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J Cardiopulm Rehabil Prev. 2007 Jul-Aug;27(4):237-44.

Efficacy of pursed-lips breathing: a breathing pattern retraining strategy for dyspnea reduction.

Author information

  • 1VA Greater Los Angeles Healthcare System, West Los Angeles Healthcare Center, Los Angeles, CA, USA. mnield@earthlink.net

Abstract

PURPOSE:

Breathing pattern retraining is frequently used for exertional dyspnea relief in adults with moderate to severe chronic obstructive pulmonary disease. However, there is contradictory evidence to support its use. The study objective was to compare 2 programs of prolonging expiratory time (pursed-lips breathing and expiratory muscle training) on dyspnea and functional performance.

METHODS:

A randomized, controlled design was used for the pilot study. Subjects recruited from the outpatient pulmonary clinic of a university-affiliated Veteran Affairs healthcare center were randomized to: 1) pursed-lips breathing, 2) expiratory muscle training, or 3) control. Changes over time in dyspnea [modified Borg after 6-minute walk distance (6MWD) and Shortness of Breath Questionnaire] and functional performance (Human Activity Profile and physical function scale of Short Form 36-item Health Survey) were assessed with a multilevel modeling procedure. Weekly laboratory visits for training were accompanied by structured verbal, written, and audiovisual instruction.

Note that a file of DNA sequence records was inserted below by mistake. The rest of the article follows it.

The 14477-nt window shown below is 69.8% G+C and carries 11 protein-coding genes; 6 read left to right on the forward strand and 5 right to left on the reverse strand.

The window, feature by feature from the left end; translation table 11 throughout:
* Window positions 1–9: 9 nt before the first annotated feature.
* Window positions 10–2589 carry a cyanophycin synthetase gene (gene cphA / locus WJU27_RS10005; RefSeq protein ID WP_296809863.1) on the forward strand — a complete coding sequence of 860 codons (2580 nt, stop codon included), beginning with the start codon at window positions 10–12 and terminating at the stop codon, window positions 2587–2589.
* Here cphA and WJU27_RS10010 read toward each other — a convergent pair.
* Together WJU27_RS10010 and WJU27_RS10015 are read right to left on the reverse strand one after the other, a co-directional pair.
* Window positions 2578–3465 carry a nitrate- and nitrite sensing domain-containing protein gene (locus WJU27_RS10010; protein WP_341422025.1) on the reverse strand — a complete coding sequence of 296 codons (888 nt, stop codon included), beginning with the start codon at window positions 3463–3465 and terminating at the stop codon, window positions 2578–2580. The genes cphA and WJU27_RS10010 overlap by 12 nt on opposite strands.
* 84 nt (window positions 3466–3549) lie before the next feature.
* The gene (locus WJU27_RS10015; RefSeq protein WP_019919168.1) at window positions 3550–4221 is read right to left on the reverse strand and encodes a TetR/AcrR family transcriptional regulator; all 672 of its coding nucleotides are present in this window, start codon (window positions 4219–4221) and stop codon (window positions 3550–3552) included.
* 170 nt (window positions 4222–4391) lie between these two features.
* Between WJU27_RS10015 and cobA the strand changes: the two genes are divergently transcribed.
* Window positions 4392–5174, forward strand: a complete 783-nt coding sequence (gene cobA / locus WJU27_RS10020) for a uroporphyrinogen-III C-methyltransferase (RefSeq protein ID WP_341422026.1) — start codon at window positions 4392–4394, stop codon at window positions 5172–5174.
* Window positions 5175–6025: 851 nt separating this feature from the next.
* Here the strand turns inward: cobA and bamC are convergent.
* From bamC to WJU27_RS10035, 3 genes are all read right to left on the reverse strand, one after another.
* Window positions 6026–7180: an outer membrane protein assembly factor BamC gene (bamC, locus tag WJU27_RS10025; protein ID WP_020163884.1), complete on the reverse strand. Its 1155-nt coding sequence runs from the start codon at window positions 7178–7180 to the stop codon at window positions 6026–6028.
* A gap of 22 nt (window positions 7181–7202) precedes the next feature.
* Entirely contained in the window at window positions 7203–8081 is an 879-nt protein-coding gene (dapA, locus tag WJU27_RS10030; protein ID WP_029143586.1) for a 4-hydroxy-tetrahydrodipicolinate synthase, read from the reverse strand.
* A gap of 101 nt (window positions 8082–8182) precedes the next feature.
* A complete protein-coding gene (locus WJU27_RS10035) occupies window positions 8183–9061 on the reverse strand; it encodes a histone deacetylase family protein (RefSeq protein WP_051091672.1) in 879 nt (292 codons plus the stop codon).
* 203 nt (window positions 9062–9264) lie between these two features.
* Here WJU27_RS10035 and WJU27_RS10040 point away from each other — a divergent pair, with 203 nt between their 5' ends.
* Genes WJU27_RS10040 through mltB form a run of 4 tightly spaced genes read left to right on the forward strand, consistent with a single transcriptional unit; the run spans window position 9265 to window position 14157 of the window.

RESULTS:

Forty subjects with chronic obstructive pulmonary disease [age = 65 +/- 9 (mean +/- standard deviation) years, forced expiratory volume 1 second/forced vital capacity % = 46 +/- 10, forced expiratory volume 1 second % predicted = 39 +/- 13, body mass index = 26 +/- 6 kg/m, inspiratory muscle strength = 69 +/- 22 cm H2O, and expiratory muscle strength (PEmax) = 102 +/- 29 cm H2O] were enrolled. No significant Group x Time difference was present for PEmax (P = .93). Significant reductions for the modified Borg scale after 6MWD (P = .05) and physical function (P = .02) from baseline to 12 weeks were only present for pursed-lips breathing.

CONCLUSION:

Pursed-lips breathing provided sustained improvement in exertional dyspnea and physical function.

PMID:
17667021
[PubMed - indexed for MEDLINE]
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